Oh rugby union, that beautiful and inclusive sport of yore, whither ye go now?
I have been an ardent lover of rugby union for quite a number of decades now. And, please be assured, this isn’t some misty-eyed lament yearning for those amateur days of long ago, when players like Gareth Edwards, Mike Gibson, David Duckham and Andy Irvine bestrode the turf below them like rugby gods.
Professional rugby union, for better or worse, has been with us for almost 25 years, during which time the sport has endured a multitude of peaks and troughs – and plenty more besides, as players have bulked up to such an extent that anyone under six foot and 15 stone has become an endangered species. And yet my love didn’t waver, even though defences lined up across the width of the field and teams formed boring pod after boring pod close to the breakdown.
And yet? Well, I fear my ardour may be diminishing a mite.
Only this week, Gavin Vaughan, Scotland’s national team performance analyst, described the sport as “like a double-chessboard with 120kg pieces”. And he couldn’t be more right. For rugby union has exponentially become a brutal, largely one-dimensional slugfest in which subtlety, flair and individuality are becoming ever more atypical.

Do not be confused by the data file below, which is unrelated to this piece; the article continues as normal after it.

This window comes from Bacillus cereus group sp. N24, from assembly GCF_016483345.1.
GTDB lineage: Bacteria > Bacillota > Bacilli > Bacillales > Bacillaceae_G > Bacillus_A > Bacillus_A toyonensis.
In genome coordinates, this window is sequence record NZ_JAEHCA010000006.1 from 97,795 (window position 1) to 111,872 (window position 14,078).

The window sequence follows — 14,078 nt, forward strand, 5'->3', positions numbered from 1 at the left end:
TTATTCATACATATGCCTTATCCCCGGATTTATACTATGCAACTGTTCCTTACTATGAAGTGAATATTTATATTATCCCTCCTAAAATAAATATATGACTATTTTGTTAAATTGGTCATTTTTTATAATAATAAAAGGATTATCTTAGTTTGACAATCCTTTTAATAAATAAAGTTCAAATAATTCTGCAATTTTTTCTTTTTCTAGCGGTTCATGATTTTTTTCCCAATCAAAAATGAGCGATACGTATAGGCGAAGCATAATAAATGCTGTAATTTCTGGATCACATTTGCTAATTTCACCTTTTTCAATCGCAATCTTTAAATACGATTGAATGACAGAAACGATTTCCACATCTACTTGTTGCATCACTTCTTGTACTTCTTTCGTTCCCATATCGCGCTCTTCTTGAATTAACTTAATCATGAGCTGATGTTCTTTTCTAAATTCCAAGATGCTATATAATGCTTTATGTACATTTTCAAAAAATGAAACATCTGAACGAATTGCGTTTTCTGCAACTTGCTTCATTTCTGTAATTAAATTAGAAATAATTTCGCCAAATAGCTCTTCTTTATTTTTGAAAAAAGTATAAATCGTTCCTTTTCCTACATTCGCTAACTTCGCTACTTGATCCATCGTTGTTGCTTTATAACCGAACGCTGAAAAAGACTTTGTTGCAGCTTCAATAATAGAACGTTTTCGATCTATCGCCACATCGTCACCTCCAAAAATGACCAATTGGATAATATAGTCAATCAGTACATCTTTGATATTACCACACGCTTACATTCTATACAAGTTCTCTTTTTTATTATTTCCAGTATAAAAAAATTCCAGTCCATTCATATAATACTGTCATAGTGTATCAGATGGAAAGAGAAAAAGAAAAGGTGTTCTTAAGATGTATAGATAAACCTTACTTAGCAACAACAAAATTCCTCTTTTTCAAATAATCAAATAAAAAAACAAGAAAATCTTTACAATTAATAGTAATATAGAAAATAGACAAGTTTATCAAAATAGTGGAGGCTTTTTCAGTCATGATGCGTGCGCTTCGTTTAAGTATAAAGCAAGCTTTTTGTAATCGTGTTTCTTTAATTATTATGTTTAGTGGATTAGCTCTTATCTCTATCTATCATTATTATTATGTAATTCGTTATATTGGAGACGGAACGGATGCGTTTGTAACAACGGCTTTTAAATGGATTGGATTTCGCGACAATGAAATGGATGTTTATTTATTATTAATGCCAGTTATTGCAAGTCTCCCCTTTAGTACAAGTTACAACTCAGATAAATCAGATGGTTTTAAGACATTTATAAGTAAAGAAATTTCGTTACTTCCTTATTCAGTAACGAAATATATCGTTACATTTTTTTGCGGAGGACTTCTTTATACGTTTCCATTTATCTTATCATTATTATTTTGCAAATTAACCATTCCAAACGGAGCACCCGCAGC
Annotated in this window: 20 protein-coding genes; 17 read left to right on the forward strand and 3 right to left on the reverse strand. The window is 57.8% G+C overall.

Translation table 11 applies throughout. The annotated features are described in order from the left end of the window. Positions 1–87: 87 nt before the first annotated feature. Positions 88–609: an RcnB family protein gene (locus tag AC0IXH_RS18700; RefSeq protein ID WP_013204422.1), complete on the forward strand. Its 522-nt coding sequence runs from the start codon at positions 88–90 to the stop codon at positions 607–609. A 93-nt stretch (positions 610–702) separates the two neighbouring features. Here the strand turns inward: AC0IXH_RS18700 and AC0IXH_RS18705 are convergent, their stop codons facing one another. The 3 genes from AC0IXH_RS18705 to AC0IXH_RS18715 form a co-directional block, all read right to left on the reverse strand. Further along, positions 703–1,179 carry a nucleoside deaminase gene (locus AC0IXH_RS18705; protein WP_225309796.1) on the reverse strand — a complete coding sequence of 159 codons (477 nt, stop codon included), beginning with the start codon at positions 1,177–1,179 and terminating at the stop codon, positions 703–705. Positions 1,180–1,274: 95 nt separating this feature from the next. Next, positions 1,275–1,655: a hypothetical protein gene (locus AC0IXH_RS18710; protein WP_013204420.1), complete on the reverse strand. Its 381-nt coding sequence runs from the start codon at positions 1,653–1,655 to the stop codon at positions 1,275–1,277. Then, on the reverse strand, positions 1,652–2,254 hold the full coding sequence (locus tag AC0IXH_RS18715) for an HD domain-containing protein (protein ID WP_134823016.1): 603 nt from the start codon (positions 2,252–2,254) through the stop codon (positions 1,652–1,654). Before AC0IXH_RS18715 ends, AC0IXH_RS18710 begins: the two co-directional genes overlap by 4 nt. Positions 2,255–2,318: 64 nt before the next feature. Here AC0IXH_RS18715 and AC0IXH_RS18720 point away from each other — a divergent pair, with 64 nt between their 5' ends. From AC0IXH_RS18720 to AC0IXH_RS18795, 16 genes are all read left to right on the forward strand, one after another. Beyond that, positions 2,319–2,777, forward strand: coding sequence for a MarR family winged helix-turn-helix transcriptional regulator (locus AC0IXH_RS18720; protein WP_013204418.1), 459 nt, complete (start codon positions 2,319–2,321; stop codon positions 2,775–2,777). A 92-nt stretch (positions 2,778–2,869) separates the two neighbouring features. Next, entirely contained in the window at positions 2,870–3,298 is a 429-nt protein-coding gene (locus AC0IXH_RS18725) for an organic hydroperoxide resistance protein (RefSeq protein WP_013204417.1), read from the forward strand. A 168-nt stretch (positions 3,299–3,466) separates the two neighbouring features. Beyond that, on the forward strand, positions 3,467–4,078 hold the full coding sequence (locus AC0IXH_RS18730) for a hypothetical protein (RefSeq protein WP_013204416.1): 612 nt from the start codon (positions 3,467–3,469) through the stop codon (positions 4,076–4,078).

Quite the most depressing player news of recent times was that Christian Wade, the 5ft 8in, 13st 8lb Wasps wing, was retiring from rugby union at the age of 27 to pursue a career in American Football, citing a preoccupation with his size as the reason he gained only one England cap. That is a pitiful return for a supremely athletic and gifted player who is the third most prolific try-scorer in Premiership history. What an utterly wretched reflection it is on the contemporary landscape of rugby union that there is no place for a player of Wade’s stature on the international stage.
And there was also the announcement (which surprised no one) that the next British & Irish Lions tour – to South Africa in 2021 – will be an eight-match rush-job squeezed into five weeks. Player availability (or, more accurately, player non-availability) and the conspicuous lack of preparation time for a scratch squad will doubtless be significant factors as the growing influence of the clubs and the increasing attention accorded to player welfare – something that is inevitable in this modern-day land of 19-stone wrecking-balls – means that the Lions, contemptibly, is a dying concept.
Anyway, I’ll be at Twickenham on Saturday to watch England play South Africa as the autumn internationals get under way and there will hopefully be some moments of coruscating individual skill among the raft of players knocking seven bells out of each other in the suffocating confines of a double-chessboard. And then, inevitably, there will be the weekly digest of which behemoths have been added to the crocked list.
As I said, this isn’t a lament. Merely a reflection that rugby union’s emphasis on putting brawn and muscle ahead of intrinsic sporting skill has gone too far.